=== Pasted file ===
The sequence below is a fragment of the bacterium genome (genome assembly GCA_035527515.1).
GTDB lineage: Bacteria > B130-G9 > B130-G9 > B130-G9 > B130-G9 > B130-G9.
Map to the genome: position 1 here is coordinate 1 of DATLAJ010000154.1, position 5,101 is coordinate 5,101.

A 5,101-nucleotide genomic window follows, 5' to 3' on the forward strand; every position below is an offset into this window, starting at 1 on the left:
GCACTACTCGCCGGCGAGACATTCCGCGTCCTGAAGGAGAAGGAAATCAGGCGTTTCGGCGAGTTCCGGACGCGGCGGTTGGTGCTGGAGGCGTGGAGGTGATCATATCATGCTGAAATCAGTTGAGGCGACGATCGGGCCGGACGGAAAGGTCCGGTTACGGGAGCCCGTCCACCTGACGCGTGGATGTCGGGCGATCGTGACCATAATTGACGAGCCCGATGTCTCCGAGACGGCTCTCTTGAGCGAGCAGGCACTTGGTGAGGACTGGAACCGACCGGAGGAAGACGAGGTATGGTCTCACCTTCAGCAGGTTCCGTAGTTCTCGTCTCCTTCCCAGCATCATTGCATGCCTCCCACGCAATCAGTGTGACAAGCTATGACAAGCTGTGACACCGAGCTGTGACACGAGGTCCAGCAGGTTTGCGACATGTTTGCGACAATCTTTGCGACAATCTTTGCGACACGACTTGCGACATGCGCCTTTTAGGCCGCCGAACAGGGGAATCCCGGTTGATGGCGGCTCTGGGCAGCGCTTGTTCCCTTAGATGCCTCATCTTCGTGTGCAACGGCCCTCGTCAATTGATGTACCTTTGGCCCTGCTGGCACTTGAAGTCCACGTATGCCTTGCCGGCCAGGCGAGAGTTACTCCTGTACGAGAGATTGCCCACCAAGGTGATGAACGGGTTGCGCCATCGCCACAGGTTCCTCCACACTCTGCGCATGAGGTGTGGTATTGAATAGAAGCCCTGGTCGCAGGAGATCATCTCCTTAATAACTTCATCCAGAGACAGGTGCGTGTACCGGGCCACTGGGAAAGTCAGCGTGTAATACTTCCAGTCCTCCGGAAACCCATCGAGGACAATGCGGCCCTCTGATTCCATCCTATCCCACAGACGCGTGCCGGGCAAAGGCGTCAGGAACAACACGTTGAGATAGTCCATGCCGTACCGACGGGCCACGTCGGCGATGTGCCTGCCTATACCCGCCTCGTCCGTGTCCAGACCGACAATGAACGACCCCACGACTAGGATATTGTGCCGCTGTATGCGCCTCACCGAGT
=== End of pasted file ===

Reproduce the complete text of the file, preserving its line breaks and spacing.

The sequence below is a fragment of the bacterium genome (genome assembly GCA_035527515.1).
GTDB lineage: Bacteria > B130-G9 > B130-G9 > B130-G9 > B130-G9 > B130-G9.
Map to the genome: position 1 here is coordinate 1 of DATLAJ010000154.1, position 5,101 is coordinate 5,101.

A 5,101-nucleotide genomic window follows, 5' to 3' on the forward strand; every position below is an offset into this window, starting at 1 on the left:
GCACTACTCGCCGGCGAGACATTCCGCGTCCTGAAGGAGAAGGAAATCAGGCGTTTCGGCGAGTTCCGGACGCGGCGGTTGGTGCTGGAGGCGTGGAGGTGATCATATCATGCTGAAATCAGTTGAGGCGACGATCGGGCCGGACGGAAAGGTCCGGTTACGGGAGCCCGTCCACCTGACGCGTGGATGTCGGGCGATCGTGACCATAATTGACGAGCCCGATGTCTCCGAGACGGCTCTCTTGAGCGAGCAGGCACTTGGTGAGGACTGGAACCGACCGGAGGAAGACGAGGTATGGTCTCACCTTCAGCAGGTTCCGTAGTTCTCGTCTCCTTCCCAGCATCATTGCATGCCTCCCACGCAATCAGTGTGACAAGCTATGACAAGCTGTGACACCGAGCTGTGACACGAGGTCCAGCAGGTTTGCGACATGTTTGCGACAATCTTTGCGACAATCTTTGCGACACGACTTGCGACATGCGCCTTTTAGGCCGCCGAACAGGGGAATCCCGGTTGATGGCGGCTCTGGGCAGCGCTTGTTCCCTTAGATGCCTCATCTTCGTGTGCAACGGCCCTCGTCAATTGATGTACCTTTGGCCCTGCTGGCACTTGAAGTCCACGTATGCCTTGCCGGCCAGGCGAGAGTTACTCCTGTACGAGAGATTGCCCACCAAGGTGATGAACGGGTTGCGCCATCGCCACAGGTTCCTCCACACTCTGCGCATGAGGTGTGGTATTGAATAGAAGCCCTGGTCGCAGGAGATCATCTCCTTAATAACTTCATCCAGAGACAGGTGCGTGTACCGGGCCACTGGGAAAGTCAGCGTGTAATACTTCCAGTCCTCCGGAAACCCATCGAGGACAATGCGGCCCTCTGATTCCATCCTATCCCACAGACGCGTGCCGGGCAAAGGCGTCAGGAACAACACGTTGAGATAGTCCATGCCGTACCGACGGGCCACGTCGGCGATGTGCCTGCCTATACCCGCCTCGTCCGTGTCCAGACCGACAATGAACGACCCCACGACTAGGATATTGTGCCGCTGTATGCGCCTCACCGAGT